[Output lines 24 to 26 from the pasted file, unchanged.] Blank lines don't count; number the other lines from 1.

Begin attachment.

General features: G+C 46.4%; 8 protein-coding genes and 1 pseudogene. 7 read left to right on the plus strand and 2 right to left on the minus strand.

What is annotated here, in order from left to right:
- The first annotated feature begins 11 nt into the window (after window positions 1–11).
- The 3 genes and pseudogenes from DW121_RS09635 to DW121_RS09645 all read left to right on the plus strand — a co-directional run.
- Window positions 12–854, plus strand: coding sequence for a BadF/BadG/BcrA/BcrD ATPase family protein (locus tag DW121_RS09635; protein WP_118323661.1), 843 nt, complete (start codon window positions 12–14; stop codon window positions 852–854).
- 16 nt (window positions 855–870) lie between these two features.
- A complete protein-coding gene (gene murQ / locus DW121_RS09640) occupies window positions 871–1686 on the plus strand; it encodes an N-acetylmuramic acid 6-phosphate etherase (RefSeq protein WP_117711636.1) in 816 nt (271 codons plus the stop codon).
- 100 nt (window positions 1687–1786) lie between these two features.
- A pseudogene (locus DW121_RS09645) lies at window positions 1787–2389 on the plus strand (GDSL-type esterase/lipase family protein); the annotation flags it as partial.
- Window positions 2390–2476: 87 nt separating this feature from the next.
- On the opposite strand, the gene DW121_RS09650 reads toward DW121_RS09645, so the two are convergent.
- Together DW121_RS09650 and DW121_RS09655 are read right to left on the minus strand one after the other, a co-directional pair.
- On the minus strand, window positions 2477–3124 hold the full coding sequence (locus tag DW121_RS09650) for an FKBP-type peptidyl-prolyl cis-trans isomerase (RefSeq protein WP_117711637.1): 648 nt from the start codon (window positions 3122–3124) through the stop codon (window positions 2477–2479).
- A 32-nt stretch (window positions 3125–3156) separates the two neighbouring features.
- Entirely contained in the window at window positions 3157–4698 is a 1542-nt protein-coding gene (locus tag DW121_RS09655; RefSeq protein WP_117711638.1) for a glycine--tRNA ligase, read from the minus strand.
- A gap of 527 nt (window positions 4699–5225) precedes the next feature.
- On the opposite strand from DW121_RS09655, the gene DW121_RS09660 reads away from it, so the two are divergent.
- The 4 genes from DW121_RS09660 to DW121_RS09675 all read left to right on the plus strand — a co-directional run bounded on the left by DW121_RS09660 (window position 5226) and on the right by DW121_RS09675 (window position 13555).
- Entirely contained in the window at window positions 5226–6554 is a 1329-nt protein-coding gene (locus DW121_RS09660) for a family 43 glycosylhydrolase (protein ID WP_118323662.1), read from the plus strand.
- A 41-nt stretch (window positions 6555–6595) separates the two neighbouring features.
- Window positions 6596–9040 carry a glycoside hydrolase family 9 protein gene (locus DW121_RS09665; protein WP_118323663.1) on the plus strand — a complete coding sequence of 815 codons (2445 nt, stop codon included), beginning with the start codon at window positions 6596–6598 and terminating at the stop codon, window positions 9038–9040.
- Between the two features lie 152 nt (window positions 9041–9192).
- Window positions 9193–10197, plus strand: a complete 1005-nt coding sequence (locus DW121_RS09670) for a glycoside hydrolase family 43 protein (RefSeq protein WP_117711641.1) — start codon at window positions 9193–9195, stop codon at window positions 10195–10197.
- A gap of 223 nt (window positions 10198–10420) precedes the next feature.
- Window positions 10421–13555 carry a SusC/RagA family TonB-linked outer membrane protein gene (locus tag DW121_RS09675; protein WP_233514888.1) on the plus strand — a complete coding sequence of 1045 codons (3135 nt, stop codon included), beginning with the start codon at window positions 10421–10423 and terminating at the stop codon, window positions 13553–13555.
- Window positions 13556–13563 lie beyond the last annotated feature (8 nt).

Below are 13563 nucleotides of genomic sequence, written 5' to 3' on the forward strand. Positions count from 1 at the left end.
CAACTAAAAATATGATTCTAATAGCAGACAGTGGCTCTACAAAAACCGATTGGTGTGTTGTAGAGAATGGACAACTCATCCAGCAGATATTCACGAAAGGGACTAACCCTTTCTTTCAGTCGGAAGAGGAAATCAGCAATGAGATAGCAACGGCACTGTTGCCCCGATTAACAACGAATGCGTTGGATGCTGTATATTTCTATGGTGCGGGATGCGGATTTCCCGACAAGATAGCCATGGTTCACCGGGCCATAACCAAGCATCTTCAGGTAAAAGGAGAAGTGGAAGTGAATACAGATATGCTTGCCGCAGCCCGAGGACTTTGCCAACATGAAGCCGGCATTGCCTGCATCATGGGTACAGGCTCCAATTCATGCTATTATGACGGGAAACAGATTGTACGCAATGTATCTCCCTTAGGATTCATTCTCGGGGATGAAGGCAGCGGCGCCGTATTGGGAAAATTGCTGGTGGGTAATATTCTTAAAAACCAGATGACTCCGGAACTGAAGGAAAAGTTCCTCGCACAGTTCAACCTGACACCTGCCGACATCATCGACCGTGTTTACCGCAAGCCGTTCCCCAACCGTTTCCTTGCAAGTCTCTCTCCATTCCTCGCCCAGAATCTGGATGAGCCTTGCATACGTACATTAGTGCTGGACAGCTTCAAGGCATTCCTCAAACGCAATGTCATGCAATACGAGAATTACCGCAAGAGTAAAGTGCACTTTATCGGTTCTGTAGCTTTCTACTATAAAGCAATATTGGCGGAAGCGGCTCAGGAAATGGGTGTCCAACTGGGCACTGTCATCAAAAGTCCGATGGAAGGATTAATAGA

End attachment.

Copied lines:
- A gap of 223 nt (window positions 10198–10420) precedes the next feature.
- Window positions 10421–13555 carry a SusC/RagA family TonB-linked outer membrane protein gene (locus tag DW121_RS09675; protein WP_233514888.1) on the plus strand — a complete coding sequence of 1045 codons (3135 nt, stop codon included), beginning with the start codon at window positions 10421–10423 and terminating at the stop codon, window positions 13553–13555.
- Window positions 13556–13563 lie beyond the last annotated feature (8 nt).